Nexus 7 Unboxed

Nexus 7I ordered a Google Nexus 7 tablet on Monday. It arrived today, Wednesday. Yes, they shipped it 2-day Air.

Why a tablet? I wanted something a bit smaller than a laptop for travel. I have an Acer Netbook, but it’s so underpowered it’s no fun to use. I’ve gotten so I can (and do) rely on my Android phone for many of the things I do while travelling, so maybe the Nexus 7 can replace it.

My wife had tried a small tablet, a Archos 7.1, largely on my recommendation, and it was a disaster. It was broken out of the box and it took several calls to them to get it replaced. Even the working model was not ready for prime time, locking up frequently, refusing to charge, endless loops of updates and generally unusable. My son, Bryan, the Android guru, with several rooted phones, has it now and I believe might have made it work, but we never see it, so it’s probably gathering dust.

My Logitech Revue, an Android-powered set-top box, is also less than spectacular and underpowered. It barely does it’s job, but at $99 I guess I can’t complain that much.

On the other hand, the Android experience with phones has been quite satisfactory. I have heard good things about the Nexus 7 as well and Google has given oodles of them out at their industry conferences and to employees, so if it was a dog, someone would have called wolf by now.

So I had been watching the Nexus 7 for a while, wishing for it. I had a small windfall come in the other day and it turned out to be within $4 of the cost of the Nexus 7, so I ordered it.

So, how do I like it? How does it perform? Well, it’s early to tell, but so far, it’s been pretty painless and with having used my Droid Incredible, the learning curve is pretty small. It came already knowing my email address. I had ordered it through Google Play and my Google Wallet, so that’s not much of a surprise. I had to look up my Gmail password to get it to log in, though. One of the first things I did was to get Lastpass and Dropbox installed and working, so that I could get things working without running back and forth to another computer or my phone. I had an open public access on my wi-fi running, so that worked immediately, but I keep the password for my secure wi-fi in my Dropbox, so that came in handy immediately.

Home screenThey must want to promote the Nexus 7 as a competitor to the Kindle and Nook, because it’s opening screen went to an E-book library widget, complete with a few free books to get you started. I got rid of that quickly because it annoyed me. Not only did the choice of books not appeal to me, either does the idea of buying any. I’m just not an E-book person and as clear as the screen is, it’s too small for my liking for reading. For email and web browsing, it’s fine, though.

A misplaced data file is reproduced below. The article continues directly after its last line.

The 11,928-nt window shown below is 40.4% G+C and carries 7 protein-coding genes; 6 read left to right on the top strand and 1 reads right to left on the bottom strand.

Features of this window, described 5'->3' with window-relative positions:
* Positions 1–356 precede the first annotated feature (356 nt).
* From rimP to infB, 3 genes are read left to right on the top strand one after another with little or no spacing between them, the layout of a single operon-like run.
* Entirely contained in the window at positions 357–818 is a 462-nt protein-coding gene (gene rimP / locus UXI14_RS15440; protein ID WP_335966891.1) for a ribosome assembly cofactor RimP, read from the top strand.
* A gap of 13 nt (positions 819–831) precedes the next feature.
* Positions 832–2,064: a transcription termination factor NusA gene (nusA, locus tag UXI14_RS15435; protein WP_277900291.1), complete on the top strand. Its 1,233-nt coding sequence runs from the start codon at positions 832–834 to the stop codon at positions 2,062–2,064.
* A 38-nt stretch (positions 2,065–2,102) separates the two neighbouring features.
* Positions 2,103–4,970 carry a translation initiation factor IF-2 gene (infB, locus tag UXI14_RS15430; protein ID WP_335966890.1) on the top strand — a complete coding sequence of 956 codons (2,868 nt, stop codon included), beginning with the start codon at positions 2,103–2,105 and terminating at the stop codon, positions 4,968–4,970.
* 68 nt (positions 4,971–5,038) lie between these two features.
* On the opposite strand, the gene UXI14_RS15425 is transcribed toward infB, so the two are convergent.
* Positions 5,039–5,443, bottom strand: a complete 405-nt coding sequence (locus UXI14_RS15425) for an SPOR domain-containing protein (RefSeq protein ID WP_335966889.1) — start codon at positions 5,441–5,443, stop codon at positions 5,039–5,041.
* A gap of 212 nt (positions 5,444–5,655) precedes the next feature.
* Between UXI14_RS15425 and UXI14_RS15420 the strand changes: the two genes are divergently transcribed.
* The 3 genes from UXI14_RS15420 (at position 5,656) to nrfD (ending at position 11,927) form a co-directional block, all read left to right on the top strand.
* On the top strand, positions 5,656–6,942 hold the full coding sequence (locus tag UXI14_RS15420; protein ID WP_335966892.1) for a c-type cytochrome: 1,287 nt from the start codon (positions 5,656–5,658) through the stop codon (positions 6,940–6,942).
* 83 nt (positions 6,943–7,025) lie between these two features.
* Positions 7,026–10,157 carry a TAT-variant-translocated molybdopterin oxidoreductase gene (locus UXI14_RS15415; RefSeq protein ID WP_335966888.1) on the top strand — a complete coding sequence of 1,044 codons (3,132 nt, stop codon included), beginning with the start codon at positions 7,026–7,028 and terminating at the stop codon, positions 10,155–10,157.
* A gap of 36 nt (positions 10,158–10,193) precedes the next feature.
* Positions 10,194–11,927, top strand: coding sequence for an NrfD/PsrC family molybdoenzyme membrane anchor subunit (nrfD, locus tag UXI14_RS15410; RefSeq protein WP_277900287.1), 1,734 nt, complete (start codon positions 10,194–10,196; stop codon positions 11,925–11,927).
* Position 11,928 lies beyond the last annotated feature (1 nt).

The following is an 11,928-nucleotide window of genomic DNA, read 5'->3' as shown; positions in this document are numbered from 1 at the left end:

The on-screen keyboard was very basic and also irritated me. I quickly installed Swiftkey 3 which immediately told me that I should be using Swiftkey 3 Tablet version. It wasn’t free, but became my first purchase using the $25 Play credit they give you with the Nexus7. I’ve been using Swiftkey on my phone for a while and find it easy to use and very good with it’s suggestions as you type. I can often type most of a sentence once it figures out what I’m saying just by accepting it’s suggested words.

I spent quite a while installing apps and making things work. The beauty of Google’s Android (and for that matter ChromeOS) being cloud-based makes it super easy to have access to all your information and resources without needing to copy things from another computer. I recently began using Google Play Music and instantly had the ability to play any of my songs.

I don’t see using it much for music, though. The built in speaker is pretty weak and not very loud. I’m sure it is much better with earphones plugged in. Of course, it would really shine with some stereo bluetooth earphones. I haven’t tried any bluetooth accessories yet, but it should be the way to go with not just sound, but keyboard and mouse if you want to do any heavy typing.

One thing I did try was video. Several videos are available when you get it, including a Transformers movie, but I also installed Netflix and checked it out with that. It’s a small screen, but it would be ideal for riding on a plane or back seat of the car. It does a fine job on your typical Youtube video as well.

It’s too early to give it a complete endorsement, but it seems to be a tablet that finally is ready for consumer use. Part of that might be the latest version of the Android OS which has a lot of effort put into tablet features. One of the first updates it did was the update to Ice Cream Sandwich Jelly Bean 4.1.1. But so far, it’s been as easy and comfortable to use as my Android phone. If you’re used to an Android smartphone, you can pick up a Nexus 7 and feel right at home.

I’ve put a few photos of the unboxing up on my Opera albums.

Posted in Tech Stuff
4 comments on “Nexus 7 Unboxed